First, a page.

Jim Fowler, the towering wildlife enthusiast who brought pumas, anacondas and birds of prey to prime-time television in the long-running “Mutual of Omaha’s Wild Kingdom,” has died at his home in Connecticut. He was 89.
Fowler dangled from helicopters, swam side by side with sharks and squirmed from the tightening coils of a python as viewers across America watched him and his partner, Marlin Perkins, trudge across savannas and wade through tide pools in a quest to take viewers to places they’d probably never see with their own eyes.
To baby-boomer America, the program opened the gates to the animal kingdom and ushered in an era of animal-friendly programming, including “The Crocodile Hunter” and Animal Planet shows.
Fowler, who became known to millions more as a frequent guest on “The Merv Griffin Show” as well as “The Tonight Show,” first with with Johnny Carson and then with Jay Leno, died Wednesday. His son Mark, a filmmaker for the National Geographic Channel, told the Washington Post that the cause of Fowler’s death was complications from heart ailments.
Born April 9, 1930, in Albany, Ga., amid the cotton plantations and wide-open fields along the Flint River, Fowler was drawn early to wildlife, encountering it in abundance at his parents’ 680-acre farm. With time, he transformed the farm into a wildlife sanctuary, where he trained birds, watched the distant outlines of deer and became fascinated with snakes.
Raised as a Quaker, Fowler attended Earlham College in Richmond, Ind., where he studied zoology and became a star on the school’s baseball team. A hulking figure at 6 feet 6, Fowler said he turned down offers from the New York Yankees and the then-Philadelphia Athletics.
After graduating, Fowler befriended Perkins at a raptor sanctuary. Though Perkins was 25 years older, the two became soul mates.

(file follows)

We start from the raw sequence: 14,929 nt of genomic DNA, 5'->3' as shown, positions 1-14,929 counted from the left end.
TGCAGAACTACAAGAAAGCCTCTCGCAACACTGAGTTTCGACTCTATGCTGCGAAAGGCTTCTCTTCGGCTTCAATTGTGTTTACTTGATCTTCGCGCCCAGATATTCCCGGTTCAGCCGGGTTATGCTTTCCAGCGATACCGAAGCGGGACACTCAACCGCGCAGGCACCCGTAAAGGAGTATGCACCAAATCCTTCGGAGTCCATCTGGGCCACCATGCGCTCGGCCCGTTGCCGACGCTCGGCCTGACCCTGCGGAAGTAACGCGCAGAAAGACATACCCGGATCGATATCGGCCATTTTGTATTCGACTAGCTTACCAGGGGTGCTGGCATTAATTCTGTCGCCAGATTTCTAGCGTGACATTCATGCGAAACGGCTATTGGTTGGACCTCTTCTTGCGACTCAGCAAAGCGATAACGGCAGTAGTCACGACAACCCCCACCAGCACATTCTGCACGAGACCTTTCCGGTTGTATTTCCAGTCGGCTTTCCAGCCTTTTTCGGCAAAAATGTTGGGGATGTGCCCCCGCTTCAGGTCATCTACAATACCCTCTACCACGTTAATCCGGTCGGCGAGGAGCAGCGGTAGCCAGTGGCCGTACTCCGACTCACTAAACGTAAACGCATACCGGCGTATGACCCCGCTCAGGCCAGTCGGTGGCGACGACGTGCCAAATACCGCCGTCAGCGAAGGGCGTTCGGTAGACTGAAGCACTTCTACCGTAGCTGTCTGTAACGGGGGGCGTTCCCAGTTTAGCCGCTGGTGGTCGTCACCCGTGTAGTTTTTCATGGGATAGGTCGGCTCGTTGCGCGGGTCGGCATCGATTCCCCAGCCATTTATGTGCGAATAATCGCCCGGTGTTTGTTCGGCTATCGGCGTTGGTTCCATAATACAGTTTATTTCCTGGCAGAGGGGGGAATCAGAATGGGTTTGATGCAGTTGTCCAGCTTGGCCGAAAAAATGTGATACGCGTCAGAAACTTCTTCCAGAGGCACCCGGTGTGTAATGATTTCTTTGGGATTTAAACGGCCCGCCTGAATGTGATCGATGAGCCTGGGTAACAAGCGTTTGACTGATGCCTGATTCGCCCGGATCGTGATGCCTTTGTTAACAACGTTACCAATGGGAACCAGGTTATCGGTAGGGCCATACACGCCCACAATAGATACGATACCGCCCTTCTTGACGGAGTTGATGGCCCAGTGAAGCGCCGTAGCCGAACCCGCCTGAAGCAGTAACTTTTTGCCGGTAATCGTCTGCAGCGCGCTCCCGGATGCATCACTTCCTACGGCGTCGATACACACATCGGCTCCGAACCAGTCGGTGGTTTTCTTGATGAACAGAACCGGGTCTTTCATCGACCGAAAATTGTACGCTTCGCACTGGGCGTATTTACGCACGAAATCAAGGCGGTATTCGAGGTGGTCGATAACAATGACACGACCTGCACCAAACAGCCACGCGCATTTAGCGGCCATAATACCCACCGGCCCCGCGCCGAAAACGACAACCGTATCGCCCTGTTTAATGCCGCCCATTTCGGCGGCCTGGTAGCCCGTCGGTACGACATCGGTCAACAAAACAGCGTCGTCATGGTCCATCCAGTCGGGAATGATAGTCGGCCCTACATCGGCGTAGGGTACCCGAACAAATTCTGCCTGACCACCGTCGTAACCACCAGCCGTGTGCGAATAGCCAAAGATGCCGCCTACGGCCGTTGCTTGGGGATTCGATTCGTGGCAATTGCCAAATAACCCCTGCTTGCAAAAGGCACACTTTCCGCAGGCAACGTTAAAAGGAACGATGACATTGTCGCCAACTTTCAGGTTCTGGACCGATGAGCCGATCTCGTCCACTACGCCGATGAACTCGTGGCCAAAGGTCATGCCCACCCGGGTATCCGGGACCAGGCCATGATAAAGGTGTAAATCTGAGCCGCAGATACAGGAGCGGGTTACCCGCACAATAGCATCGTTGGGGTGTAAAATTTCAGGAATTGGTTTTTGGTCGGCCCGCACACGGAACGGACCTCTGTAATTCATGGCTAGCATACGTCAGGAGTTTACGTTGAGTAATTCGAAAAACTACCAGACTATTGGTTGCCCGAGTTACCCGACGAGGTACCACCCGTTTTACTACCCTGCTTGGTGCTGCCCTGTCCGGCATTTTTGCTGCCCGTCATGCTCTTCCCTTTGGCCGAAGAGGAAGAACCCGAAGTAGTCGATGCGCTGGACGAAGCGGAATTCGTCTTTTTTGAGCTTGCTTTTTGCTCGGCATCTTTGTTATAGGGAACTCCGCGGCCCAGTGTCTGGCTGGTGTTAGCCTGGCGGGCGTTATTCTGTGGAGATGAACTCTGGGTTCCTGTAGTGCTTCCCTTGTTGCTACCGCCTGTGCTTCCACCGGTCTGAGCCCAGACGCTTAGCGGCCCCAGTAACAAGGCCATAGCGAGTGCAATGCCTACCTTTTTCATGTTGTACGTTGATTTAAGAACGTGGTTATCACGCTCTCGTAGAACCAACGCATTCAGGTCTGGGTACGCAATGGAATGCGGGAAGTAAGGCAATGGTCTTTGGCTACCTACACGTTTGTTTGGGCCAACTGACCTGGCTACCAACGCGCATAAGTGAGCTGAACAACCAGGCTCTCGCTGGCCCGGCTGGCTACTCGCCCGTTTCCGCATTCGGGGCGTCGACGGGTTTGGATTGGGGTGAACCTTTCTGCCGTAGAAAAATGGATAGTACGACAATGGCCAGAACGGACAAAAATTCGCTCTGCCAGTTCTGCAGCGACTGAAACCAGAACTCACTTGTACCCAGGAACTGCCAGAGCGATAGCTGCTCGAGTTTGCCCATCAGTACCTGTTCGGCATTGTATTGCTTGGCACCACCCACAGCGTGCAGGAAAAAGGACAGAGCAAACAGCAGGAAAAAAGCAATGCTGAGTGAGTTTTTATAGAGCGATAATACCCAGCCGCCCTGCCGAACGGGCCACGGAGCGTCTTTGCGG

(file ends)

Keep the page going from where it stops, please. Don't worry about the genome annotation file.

On television, Perkins was the knowledgeable host, Fowler the energetic wow-would-you-look-at-that sidekick. The two traveled the world together, using guides, wardens and naturalists to take them to the nesting grounds or dens where they could encounter wildlife face to face.
Based on the success of a pilot, the show originally ran from 1963 to 1971. It was equal parts adventure and travel, and arrived at a time of growing concern about the thinning population of wildlife, creatures on the edge of extinction and animals cooped up in cages that cut off their instinctive need to roam.
“Wild Kingdom” was criticized by some for being overly intrusive, confronting a herd of elephants with an entire film team rather than watching the beasts passively from afar. And some viewers winced when majestic birds and reptiles as small as a cellphone where thrust in front of the cameras.
But Fowler maintained that the benefits of the show — stoking interest in wildlife — far outweighed the gimmicks and the fun-with-animals gags.
“The real challenge today is to affect the public’s attitude and make them care,” he told the Boston Globe in a 1997 interview.
Fowler is survived by his wife, Betsey, son Mark, daughter Carrie Fowler Stowe, and two grandchildren. Perkins died in 1986.